The Glocalization of Shanghai Disneyland
Prices & shipping based on shipping country
Focusing on Disney’s production of Shanghai Disneyland, this book examines how the Chinese state and the local market influence Disney’s ownership and production of the identities and the representations of Shanghai Disneyland. Qualitative methods are here applied to combine both primary and secondary data, including document analysis, participant observation, and in-depth interviews.
Shanghai Disneyland is purposely created to be different from the other Disneylands, under the “authentically Disney and distinctly Chinese” mandate. In order to survive and thrive in China, Disney carefully constructs Shanghai Disneyland as Disneyland with Chinese characteristics. Previous studies tend to link Disney with cultural imperialism; however, this book argues that it is not imperialism but glocalization that promotes a global company’s interests in China. In particular, the findings suggest state-capital-led glocalization: glocalization led by economic capital of the state (direct investment) and economic capital with the state (market potential). Furthermore, the four categories of glocalization with different conditions, considerations, and consequences illustrate various global–local dynamics in the process of a global formation of locality.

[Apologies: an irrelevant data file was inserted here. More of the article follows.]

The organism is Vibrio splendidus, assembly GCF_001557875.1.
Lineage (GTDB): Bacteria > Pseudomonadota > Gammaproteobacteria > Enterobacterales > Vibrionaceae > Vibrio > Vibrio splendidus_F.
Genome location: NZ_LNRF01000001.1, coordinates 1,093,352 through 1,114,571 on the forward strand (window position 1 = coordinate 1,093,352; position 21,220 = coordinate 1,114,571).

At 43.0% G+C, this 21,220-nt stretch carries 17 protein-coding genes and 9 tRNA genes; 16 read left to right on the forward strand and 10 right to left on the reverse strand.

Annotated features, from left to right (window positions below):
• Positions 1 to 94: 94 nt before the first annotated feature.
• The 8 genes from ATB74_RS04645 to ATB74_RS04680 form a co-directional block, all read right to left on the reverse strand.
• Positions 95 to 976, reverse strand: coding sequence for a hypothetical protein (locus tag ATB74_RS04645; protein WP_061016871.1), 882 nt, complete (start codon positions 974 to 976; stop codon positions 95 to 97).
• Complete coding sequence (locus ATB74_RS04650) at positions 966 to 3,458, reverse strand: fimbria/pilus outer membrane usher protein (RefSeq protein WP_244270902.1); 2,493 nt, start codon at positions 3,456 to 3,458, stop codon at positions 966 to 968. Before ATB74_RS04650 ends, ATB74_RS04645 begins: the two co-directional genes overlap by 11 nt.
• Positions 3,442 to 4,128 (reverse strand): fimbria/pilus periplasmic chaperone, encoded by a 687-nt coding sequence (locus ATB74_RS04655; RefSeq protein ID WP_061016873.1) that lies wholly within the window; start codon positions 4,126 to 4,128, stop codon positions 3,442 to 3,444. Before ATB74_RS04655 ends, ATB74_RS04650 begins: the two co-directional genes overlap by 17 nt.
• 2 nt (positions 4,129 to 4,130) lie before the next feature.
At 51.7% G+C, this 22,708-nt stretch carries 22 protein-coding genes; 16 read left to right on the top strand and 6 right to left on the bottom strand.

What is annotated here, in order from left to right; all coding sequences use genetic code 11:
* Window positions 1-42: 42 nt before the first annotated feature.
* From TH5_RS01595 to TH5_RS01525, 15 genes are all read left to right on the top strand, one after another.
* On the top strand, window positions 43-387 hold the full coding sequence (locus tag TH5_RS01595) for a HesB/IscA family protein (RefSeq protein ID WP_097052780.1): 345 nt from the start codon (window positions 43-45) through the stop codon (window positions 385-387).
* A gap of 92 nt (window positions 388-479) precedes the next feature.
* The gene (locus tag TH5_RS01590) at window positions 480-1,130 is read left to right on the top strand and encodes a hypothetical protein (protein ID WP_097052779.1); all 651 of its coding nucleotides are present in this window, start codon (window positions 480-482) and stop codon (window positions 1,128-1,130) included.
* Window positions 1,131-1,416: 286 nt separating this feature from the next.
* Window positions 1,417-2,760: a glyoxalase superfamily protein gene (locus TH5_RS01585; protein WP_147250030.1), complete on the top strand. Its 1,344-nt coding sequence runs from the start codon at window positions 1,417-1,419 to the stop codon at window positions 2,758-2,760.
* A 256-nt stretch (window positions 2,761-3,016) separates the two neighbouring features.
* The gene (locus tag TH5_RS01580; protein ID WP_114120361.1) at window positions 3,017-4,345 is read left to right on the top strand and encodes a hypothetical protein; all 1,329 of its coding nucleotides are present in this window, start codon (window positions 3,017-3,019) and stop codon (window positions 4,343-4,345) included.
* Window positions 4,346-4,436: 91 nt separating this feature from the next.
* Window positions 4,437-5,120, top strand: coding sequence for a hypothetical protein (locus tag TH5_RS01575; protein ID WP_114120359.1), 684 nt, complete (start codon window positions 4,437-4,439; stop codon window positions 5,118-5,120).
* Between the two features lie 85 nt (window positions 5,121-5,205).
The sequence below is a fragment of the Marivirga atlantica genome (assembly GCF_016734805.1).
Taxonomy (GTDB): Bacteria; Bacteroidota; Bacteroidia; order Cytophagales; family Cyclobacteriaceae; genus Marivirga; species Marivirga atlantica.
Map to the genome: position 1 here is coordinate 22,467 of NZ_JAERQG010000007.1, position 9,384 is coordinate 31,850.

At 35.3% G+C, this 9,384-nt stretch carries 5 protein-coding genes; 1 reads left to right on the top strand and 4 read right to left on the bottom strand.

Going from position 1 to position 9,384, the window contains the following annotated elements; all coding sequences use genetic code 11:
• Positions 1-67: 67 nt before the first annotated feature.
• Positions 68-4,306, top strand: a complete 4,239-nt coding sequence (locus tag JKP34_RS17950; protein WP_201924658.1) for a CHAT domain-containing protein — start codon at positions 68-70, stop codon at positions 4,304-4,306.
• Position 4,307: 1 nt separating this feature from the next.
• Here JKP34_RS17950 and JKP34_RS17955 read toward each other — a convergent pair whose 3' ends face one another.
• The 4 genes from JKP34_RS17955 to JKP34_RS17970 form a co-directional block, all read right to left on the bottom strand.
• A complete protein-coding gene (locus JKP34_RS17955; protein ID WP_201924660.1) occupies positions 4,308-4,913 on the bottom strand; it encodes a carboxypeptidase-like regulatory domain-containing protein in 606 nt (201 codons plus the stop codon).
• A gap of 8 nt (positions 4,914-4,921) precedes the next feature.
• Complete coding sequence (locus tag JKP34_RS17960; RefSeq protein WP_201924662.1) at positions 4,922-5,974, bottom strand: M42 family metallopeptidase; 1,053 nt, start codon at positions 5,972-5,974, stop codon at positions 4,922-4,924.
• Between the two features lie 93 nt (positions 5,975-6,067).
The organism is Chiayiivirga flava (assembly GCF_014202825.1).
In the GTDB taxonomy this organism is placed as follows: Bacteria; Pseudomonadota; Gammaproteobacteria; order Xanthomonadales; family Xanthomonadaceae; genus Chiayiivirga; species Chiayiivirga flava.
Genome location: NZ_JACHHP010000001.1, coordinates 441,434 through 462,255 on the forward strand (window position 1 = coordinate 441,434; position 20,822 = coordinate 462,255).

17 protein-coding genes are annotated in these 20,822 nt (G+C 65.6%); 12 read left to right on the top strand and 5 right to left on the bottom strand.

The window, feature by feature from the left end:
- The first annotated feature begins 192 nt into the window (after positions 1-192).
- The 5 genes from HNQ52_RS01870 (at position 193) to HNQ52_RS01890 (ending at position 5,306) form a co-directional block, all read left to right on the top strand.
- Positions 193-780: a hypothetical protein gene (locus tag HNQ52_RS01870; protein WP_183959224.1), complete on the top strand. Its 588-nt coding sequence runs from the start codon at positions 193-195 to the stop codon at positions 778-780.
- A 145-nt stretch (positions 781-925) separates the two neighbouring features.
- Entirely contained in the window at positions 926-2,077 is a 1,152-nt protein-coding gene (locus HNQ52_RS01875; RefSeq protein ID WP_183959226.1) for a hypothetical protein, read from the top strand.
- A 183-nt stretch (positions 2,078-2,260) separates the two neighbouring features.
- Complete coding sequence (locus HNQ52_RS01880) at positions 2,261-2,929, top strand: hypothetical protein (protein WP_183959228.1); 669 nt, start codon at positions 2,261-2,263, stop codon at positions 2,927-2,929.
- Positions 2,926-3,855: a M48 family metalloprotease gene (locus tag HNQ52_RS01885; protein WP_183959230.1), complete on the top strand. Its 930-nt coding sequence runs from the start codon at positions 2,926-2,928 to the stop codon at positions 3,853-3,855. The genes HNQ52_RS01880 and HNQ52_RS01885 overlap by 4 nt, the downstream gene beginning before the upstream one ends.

The Glocalization of Shanghai Disneyland will appeal to students and scholars of sociology, communication studies, business studies, and Asian studies more broadly.
Table of Contents
1. Introduction 2. Histories of Disney 3. Ownership Structure of Shanghai Disneyland 4. Construction of Local Identities of Shanghai Disneyland 5. "Distinctly Chinese" representations of Shanghai Disneyland 6. Implications of the Differences of Shanghai Disneyland
Ni-Chen Sung received her Bachelor’s Degree in Sociology from National Taiwan University, Master’s Degree in TV-Radio-Film from Syracuse University in the United States, and PhD Degree in Communication from The Chinese University of Hong Kong with research interests in globalization, film studies, and the cultural industries. New in academia but experienced in the industry, Dr. Sung has nearly two decades of regional experiences in the entertainment industry. With The Walt Disney Company, she was a Writer/Producer in Singapore, Head of Creative in Taiwan, and Director of Production in Beijing and Shanghai. She also worked on a couple of projects with Singapore’s MediaCorp Channel 8 as Creator, and with Discovery Networks as Executive Producer. Dr. Sung aims to leverage industry experiences and academic studies to generate humble knowledge for a better understanding of the world.